Manufacturing activity in Japan grew at its quickest pace in nearly four years in January, a survey recently showed, with strong output and employment growth bolstering a strong recovery in the world’s third-largest economy.
The final Markit/Nikkei Japan Manufacturing Purchasing Managers Index (PMI) was a seasonally adjusted 54.8 in January, up from a preliminary reading of 54.4 and from a final 54.0 in December.
The index remained above the 50 threshold that separates contraction from growth for the 17th straight month and hit its highest level since February 2014.
The output component of the PMI index was at 54.7, which is the same as the preliminary reading and is higher from 54.5 in the previous month to also hit a peak not seen since February 2014.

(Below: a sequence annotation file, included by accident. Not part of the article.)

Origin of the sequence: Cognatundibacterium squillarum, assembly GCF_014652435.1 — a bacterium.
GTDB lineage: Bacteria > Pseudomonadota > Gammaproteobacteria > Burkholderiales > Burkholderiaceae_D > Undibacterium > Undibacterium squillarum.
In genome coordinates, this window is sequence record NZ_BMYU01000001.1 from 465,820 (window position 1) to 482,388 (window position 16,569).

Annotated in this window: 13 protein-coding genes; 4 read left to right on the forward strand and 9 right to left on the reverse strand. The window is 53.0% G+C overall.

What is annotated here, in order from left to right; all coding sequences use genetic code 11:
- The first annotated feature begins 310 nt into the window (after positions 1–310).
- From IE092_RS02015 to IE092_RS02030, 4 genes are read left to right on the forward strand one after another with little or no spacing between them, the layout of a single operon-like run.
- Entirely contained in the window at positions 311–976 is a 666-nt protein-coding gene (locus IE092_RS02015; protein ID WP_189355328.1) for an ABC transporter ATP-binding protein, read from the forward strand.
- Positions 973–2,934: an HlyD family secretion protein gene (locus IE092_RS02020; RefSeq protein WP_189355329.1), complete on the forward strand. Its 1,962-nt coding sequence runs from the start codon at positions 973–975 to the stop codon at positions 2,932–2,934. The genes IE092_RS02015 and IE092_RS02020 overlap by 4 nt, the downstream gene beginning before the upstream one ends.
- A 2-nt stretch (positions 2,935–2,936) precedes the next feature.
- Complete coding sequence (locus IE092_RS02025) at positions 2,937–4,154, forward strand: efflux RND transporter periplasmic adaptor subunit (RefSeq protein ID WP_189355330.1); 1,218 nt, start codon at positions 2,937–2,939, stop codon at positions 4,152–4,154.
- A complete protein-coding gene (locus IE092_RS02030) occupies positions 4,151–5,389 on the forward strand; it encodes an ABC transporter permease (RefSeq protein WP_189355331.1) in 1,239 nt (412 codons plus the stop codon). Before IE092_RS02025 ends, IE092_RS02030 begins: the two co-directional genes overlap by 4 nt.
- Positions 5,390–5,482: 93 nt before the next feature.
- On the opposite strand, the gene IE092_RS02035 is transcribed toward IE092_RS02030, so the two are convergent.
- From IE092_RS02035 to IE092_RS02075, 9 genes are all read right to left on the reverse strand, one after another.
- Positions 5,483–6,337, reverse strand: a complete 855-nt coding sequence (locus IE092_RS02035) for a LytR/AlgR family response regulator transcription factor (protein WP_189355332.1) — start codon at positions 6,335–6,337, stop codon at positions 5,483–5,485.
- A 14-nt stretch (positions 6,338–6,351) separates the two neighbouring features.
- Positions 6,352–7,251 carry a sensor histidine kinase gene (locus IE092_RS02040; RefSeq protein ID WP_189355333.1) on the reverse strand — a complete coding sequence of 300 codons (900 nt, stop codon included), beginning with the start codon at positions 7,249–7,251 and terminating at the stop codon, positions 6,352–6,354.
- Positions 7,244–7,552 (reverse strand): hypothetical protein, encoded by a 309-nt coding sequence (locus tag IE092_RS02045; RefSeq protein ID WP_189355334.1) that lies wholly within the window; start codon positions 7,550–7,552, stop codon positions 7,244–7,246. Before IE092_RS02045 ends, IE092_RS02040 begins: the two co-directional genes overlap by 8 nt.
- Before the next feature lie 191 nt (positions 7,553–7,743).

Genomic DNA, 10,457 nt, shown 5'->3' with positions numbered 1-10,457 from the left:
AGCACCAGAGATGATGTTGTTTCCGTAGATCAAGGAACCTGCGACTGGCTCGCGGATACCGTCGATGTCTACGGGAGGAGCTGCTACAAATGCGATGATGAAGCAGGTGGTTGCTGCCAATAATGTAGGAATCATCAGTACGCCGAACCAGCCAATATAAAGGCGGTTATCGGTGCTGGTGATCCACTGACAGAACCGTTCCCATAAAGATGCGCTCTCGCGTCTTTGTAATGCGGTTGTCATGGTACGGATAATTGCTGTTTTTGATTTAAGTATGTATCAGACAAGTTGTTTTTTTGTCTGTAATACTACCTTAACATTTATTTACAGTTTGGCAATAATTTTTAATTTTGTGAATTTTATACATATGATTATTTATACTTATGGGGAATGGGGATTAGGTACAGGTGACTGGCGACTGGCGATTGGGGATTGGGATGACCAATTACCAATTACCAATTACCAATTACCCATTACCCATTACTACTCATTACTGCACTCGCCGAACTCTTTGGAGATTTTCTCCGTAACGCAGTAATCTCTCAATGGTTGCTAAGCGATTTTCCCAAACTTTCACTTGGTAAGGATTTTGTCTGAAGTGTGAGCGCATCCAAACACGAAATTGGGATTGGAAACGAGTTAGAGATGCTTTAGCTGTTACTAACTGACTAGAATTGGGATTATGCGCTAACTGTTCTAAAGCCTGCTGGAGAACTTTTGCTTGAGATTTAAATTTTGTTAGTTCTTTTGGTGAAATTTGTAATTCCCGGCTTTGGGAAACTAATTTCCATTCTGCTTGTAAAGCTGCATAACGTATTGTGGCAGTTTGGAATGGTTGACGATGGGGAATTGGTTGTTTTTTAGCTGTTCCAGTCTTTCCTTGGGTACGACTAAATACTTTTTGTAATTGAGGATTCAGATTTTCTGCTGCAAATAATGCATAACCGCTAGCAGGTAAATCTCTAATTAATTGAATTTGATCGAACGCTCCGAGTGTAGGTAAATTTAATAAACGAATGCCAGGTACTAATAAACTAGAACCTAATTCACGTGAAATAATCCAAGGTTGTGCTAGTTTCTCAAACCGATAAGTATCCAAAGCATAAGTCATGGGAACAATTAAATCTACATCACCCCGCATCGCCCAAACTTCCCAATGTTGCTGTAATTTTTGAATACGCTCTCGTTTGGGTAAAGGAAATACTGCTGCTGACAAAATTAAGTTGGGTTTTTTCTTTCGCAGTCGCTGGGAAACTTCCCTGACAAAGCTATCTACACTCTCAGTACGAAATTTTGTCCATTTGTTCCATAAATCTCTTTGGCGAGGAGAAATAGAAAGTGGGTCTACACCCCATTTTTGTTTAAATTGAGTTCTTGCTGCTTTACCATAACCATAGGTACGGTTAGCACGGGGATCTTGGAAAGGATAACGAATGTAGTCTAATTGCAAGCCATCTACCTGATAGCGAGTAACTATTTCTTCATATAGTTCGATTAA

The employment reading was at its strongest in 11 months, while the final index for output prices climbed to 52.5, up from a preliminary 52.0 and up from 51.0 in December, the best level since October 2008.
The output prices sub-index suggests government data measuring consumer prices may begin to pick up, a good sign for the Bank of Japan as it hopes to achieve its ambitious 2 percent inflation target.
Gross domestic product has grown for the past seven quarters, the strongest run of growth since 1994. The output gap shows demand exceeds supply by the most in more than nine years. Stock prices are at their highest in 26 years, and corporate profits are near an all-time high.
The material has been provided by InstaForex Company – www.instaforex.com